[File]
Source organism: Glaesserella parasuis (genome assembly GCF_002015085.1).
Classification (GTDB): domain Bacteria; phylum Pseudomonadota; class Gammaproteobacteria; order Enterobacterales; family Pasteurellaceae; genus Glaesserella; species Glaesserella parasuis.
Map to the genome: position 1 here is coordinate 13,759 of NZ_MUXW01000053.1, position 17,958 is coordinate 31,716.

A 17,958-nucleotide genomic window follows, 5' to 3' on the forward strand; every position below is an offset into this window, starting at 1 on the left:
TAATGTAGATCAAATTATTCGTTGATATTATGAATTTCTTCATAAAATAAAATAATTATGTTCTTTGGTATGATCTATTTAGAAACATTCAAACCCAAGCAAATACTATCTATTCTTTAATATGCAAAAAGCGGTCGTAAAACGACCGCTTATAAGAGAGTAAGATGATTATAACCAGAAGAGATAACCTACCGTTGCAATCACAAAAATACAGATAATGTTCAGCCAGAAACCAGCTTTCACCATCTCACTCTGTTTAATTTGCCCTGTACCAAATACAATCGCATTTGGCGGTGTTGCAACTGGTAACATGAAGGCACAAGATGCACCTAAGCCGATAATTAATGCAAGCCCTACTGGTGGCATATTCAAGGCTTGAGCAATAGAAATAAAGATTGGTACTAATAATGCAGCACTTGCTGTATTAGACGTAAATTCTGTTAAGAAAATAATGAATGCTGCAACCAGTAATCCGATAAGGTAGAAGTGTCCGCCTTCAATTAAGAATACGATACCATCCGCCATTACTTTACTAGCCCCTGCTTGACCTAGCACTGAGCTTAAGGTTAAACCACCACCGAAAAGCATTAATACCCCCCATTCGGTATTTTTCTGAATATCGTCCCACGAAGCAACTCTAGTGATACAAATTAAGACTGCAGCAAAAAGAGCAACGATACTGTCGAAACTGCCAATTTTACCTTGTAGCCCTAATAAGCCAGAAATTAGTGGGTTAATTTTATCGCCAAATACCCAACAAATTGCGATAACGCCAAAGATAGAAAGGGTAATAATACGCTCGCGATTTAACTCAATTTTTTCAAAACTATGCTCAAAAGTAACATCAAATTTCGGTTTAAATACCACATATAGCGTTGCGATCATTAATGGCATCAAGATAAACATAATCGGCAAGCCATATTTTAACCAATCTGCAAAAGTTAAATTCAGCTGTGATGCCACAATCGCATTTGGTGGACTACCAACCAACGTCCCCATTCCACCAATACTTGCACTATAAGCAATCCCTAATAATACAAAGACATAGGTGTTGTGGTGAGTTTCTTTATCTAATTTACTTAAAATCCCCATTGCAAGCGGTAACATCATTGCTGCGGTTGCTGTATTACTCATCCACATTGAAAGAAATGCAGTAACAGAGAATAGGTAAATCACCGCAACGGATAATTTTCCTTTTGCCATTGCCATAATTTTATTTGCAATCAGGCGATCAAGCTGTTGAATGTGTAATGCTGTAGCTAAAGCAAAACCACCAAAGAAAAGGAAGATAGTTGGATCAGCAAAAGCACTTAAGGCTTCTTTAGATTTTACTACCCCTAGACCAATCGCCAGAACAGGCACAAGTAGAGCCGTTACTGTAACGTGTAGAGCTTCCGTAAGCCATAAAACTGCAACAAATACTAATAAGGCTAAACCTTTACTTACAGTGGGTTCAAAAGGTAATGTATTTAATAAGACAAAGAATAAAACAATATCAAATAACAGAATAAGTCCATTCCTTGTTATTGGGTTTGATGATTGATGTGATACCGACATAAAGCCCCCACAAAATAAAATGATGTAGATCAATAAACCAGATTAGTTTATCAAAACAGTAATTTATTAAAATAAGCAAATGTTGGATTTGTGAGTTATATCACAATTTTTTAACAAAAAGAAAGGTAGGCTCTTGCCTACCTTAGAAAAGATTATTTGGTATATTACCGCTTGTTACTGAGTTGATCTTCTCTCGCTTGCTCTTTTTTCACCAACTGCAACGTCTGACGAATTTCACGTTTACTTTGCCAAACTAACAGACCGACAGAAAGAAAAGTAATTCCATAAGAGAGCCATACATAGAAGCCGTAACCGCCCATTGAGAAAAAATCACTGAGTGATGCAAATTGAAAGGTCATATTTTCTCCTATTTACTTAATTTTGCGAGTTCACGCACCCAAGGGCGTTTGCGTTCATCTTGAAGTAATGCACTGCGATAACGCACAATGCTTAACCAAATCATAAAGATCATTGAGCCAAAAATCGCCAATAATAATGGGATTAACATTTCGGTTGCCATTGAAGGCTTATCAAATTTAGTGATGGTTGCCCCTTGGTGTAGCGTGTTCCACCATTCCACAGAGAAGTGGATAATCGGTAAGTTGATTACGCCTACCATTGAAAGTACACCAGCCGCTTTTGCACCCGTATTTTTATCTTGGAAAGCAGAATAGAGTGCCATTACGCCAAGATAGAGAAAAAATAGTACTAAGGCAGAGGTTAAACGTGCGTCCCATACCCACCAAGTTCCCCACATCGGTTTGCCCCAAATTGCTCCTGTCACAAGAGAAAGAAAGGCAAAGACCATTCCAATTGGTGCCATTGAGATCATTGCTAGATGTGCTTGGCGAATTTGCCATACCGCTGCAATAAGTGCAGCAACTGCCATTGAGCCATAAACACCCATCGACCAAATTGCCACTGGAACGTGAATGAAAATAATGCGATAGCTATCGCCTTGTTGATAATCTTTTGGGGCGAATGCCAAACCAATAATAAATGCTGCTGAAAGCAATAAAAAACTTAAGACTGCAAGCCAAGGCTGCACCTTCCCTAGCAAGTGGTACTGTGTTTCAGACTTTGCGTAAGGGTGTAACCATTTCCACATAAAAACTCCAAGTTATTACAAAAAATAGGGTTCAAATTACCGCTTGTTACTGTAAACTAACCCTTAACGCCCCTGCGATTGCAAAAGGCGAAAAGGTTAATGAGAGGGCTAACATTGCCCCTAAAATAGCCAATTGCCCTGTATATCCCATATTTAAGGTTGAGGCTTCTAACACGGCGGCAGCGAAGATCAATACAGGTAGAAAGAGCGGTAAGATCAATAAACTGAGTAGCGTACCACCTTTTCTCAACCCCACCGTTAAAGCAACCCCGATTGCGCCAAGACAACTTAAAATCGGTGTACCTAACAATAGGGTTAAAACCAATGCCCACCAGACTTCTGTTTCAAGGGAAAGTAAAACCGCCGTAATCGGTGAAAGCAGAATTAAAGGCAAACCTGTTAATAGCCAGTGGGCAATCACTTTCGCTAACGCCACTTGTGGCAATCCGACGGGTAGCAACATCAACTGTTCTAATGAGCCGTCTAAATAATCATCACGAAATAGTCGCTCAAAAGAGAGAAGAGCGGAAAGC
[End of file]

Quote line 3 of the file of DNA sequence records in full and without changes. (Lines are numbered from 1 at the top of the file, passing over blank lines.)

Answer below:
Map to the genome: position 1 here is coordinate 13,759 of NZ_MUXW01000053.1, position 17,958 is coordinate 31,716.